The white-tailed ptarmigan is listed as being of "Least Concern" by the International Union for Conservation of Nature. This is because, although populations may be in slight decline, its range is too wide and the total number of birds too large to fit the criteria for being listed as "Vulnerable". This bird serves as an indicator species for the alpine tundra, and denotes overall ecosystem health. It is not a conservation concern and is abundant in alpine zones across North America, indicating that this region is not undergoing dramatic climatic, temperature, or precipitation shifts. The lack of overgrazing by cattle, the lack of human development in alpine zones, the difficulty in accessing its remote habitat, the low densities at which it occurs and the laws regarding the limits to hunting bags allow the white-tailed ptarmigan to thrive.
- BirdLife International (2012). "Lagopus leucura". IUCN Red List of Threatened Species. Version 2013.2. International Union for Conservation of Nature. Retrieved 26 November 2013.
- BirdLife International and NatureServe (2014) Bird Species Distribution Maps of the World. 2012. Lagopus leucura. In: IUCN 2015. The IUCN Red List of Threatened Species. Version 2015.2. http://www.iucnredlist.org. Downloaded on 10 July 2015.
- "White-tailed Ptarmigan (Lagopus leucurus)". The Internet Bird Collection. Retrieved 2013-07-13.
- Drovetski, S. V. (2002). "Molecular phylogeny of grouse: the performance of W-linked, autosomal, and mitochondrial loci". Systematic Biology. 51 (6): 930–945. doi:10.1080/10635150290102500.
- David, Normand; Gosselin, Michel (2002). "The grammatical gender of avian genera". Bulletin of the British Ornithologists' Club. 122 (4): 257–282.
- "White-tailed Ptarmigan". Montana Outdoors Pursuit. Retrieved 2013-02-05.
- Gough, Gregory. "White-tailed ptarmigan Lagopus leucurus". Patuxent Bird Identification InfoCenter. USGS. Retrieved 2013-07-10.
- Braun, C. E.; Martin, K.; Robb, L. A. (1993). "White-tailed Ptarmigan". All about birds. The Cornell Lab of Ornithology. Retrieved 2013-02-04.
- Wilson, S.; Martin, K. (2011). "Life-history and demographic variation in an alpine specialist at the latitudinal extremes of the range". Population Ecology. 53 (3): 459–471. doi:10.1007/s10144-011-0261-x.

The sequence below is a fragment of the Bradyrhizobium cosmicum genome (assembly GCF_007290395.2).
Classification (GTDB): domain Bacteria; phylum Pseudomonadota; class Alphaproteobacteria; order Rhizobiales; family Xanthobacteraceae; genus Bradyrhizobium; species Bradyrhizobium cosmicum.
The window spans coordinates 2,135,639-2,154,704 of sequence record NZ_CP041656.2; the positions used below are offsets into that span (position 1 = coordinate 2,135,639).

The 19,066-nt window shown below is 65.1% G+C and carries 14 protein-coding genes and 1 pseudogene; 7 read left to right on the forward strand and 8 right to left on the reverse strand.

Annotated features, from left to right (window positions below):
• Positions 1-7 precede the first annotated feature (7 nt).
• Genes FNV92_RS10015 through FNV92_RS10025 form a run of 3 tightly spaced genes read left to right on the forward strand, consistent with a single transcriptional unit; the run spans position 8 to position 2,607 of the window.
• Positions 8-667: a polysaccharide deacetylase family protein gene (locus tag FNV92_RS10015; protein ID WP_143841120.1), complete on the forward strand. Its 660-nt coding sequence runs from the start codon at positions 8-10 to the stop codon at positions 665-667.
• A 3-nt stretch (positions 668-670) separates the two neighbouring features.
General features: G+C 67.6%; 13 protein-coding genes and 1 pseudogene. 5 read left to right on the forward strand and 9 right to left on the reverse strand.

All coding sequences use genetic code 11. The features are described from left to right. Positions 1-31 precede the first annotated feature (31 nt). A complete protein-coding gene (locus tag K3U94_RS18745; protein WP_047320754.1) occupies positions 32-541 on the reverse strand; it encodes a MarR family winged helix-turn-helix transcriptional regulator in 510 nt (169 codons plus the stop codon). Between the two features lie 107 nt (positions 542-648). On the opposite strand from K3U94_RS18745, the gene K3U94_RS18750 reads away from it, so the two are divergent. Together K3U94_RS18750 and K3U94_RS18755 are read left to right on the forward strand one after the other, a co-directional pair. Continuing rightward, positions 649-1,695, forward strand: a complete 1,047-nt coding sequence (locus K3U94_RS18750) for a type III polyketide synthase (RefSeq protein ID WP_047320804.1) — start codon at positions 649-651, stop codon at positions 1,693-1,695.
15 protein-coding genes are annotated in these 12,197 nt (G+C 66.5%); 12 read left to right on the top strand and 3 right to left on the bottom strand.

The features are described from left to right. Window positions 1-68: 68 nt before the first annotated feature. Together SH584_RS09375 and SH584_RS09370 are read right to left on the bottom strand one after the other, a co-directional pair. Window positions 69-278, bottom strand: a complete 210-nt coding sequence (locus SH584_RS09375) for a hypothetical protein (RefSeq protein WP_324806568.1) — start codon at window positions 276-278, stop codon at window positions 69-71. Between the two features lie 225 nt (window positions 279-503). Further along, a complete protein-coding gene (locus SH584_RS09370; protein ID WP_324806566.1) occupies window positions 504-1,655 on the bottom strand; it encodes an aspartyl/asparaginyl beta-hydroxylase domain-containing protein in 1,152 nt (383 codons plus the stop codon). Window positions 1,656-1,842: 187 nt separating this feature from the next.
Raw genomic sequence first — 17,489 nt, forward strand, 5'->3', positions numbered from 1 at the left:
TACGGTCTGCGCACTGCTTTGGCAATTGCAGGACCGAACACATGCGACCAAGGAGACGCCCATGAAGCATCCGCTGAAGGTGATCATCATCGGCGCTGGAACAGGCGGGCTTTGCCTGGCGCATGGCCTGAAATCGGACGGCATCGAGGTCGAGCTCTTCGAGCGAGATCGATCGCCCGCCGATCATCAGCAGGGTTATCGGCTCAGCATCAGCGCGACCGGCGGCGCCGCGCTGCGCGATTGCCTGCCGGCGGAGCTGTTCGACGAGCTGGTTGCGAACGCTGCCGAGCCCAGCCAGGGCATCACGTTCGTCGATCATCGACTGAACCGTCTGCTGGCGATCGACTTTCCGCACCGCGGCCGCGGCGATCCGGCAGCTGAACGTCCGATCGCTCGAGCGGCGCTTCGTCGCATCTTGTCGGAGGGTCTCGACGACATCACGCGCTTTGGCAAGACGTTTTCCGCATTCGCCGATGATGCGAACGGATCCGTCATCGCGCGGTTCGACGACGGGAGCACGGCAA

- "White-Tailed Ptarmigan (Lagopus leucurus)". Alaska Department of Fish and Game. Retrieved 2013-02-05.
- "White-tailed Ptarmigan". World Bird Info. Retrieved 2013-02-04.
- "White-tailed ptarmigan". Utah Division of Wildlife Resources. Retrieved 2013-07-10.
- "White-tailed Ptarmigan (Lagopus leucurus)". Colorado Partners in Flight. 2000. Retrieved 2013-02-05.
- Clarke, Jennifer A.; Johnson, Richard E. (1990). "Biogeography of White-Tailed Ptarmigan (Lagopus leucurus): Implications from an Introduced Population in the Sierra Nevada". Journal of Biogeography. 17 (6): 649–656. doi:10.2307/2845146. JSTOR 2845146.
- Benedict, A. D. “Islands in the Sky: Alpine Tundras.” The Naturalist’s Guide to the Southern Rockies. Golden: Fulcrum Publishing, 2008. 574-626.
- Martin, K.; Wiebe, K. L. (2004). "Coping Mechanisms of Alpine and Arctic Breeding Birds: Extreme Weather and Limitations to Reproductive Resilience". Integrative and Comparative Biology. 44 (2): 177–185. doi:10.1093/icb/44.2.177. PMID 21680497.
- Allen, T.; Clarke, J. A. (2005). "Social learning of food preferences by white-tailed ptarmigan chicks". Animal Behaviour. 70 (2): 305–310. doi:10.1016/j.anbehav.2004.10.022.
- Davies, Mike (2010). "Photograph of nest, white-tailed ptarmigan". Retrieved 2013-02-05.
- Thayer, Gerald H.;Thayer, Abbott H. (1909). Concealing Coloration in the Animal Kingdom: An Exposition of the Laws of Disguise Through Color and Pattern; Being a Summary of Abbott H. Thayer’s Disclosures. Macmillan, New York.
|Wikimedia Commons has media related to White-tailed Ptarmigan.|